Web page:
Barrier-free rooms to become mandatory at new hotels
The Japanese Ministry of Land, Infrastructure, Transport and Tourism (MLIT) has proposed new rules obligating builders of new hotels or those reforming existing ones to have one percent of the rooms constructed barrier-free for wheelchair bound customers. The new rule would apply to hotels with 50 rooms or more.
The proposal will be shortly taken up in a cabinet meeting and is expected to go i9nto effect by Sep. 2019.
Officials at MLIT expect a sharp increase in the number of wheelchair bound visitors during 2020 Tokyo Olympics and Paralympics, the costs prompting the proposal. However, they don’t mandate changes to existing hotels.
According to the MLIT proposal, the barrier-free rooms must have at least 80cm wide doors to accommodate entrance in a wheelchair and toilet and bathroom floor must be flat on level with the room floor. New hotels who fail to follow the new rules would face a ¥3 million fine. Hotels with 100 rooms or more should have at least two barrier-free rooms included.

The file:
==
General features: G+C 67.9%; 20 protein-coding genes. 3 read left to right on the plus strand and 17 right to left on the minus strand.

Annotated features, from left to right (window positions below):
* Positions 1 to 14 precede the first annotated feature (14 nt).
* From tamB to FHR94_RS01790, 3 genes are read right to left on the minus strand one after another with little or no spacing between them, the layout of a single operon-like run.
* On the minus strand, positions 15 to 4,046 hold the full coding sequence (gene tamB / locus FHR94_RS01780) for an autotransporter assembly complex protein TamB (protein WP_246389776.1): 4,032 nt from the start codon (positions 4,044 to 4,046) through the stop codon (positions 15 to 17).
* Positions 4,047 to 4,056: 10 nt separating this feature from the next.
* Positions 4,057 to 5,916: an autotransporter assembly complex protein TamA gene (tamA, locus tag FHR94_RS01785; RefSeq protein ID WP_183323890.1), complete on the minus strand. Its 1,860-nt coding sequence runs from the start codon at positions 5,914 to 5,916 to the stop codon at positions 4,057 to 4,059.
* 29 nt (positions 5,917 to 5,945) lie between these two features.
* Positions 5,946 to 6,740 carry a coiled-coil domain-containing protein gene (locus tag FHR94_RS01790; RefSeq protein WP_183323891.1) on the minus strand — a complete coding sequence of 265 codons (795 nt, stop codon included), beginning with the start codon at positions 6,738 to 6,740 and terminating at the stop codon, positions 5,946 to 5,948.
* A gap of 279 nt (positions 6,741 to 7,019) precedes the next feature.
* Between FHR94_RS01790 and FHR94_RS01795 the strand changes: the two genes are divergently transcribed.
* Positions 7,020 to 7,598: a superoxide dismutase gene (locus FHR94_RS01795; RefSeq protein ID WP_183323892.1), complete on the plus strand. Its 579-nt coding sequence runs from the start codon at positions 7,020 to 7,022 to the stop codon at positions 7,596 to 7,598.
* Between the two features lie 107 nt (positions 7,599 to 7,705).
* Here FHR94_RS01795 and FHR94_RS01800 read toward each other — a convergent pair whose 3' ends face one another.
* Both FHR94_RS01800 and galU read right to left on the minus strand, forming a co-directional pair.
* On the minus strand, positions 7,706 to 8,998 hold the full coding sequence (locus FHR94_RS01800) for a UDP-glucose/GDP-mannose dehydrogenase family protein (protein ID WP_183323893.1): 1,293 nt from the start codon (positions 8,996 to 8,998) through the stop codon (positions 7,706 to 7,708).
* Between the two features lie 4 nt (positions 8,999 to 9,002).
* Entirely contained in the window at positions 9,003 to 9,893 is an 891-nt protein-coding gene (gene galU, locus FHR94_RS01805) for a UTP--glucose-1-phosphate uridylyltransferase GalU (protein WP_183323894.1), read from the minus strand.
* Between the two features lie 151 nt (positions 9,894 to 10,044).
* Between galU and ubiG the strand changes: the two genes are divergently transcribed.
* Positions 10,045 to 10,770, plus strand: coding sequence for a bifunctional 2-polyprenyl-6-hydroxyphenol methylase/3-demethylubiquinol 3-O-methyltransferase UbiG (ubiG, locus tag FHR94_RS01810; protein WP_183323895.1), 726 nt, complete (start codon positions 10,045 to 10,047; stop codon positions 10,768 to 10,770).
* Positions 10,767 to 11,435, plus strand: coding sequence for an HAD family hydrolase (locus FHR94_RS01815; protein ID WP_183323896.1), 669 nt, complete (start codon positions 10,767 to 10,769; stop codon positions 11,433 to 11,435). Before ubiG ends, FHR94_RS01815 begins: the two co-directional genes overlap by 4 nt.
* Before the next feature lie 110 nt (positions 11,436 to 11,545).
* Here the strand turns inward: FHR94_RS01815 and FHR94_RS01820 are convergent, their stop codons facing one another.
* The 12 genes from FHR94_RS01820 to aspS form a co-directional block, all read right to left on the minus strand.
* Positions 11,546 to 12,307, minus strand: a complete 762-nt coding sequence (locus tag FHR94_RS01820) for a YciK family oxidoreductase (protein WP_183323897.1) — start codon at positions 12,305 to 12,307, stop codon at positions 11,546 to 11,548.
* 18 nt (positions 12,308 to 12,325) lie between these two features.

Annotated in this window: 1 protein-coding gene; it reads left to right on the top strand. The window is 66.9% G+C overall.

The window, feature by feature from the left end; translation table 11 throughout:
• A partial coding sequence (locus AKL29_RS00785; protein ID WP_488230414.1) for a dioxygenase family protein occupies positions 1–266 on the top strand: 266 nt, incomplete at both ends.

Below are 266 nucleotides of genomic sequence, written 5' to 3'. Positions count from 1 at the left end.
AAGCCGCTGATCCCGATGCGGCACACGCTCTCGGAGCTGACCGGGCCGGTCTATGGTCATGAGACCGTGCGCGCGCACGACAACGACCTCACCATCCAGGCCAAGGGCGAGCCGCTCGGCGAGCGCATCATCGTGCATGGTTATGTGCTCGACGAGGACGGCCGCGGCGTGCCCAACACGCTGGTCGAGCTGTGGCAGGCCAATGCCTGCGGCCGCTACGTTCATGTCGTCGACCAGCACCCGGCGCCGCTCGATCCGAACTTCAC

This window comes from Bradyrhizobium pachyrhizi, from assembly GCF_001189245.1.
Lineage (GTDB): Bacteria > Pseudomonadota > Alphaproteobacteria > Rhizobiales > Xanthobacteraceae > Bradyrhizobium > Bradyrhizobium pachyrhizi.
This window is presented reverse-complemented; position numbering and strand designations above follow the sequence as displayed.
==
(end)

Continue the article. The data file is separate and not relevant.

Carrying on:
As a special carrot for hotel owners, the Tokyo Metropolitan Government and the MLIT have created an extra budget offering government subsidy money to help cover the extra costs associated with the new rules.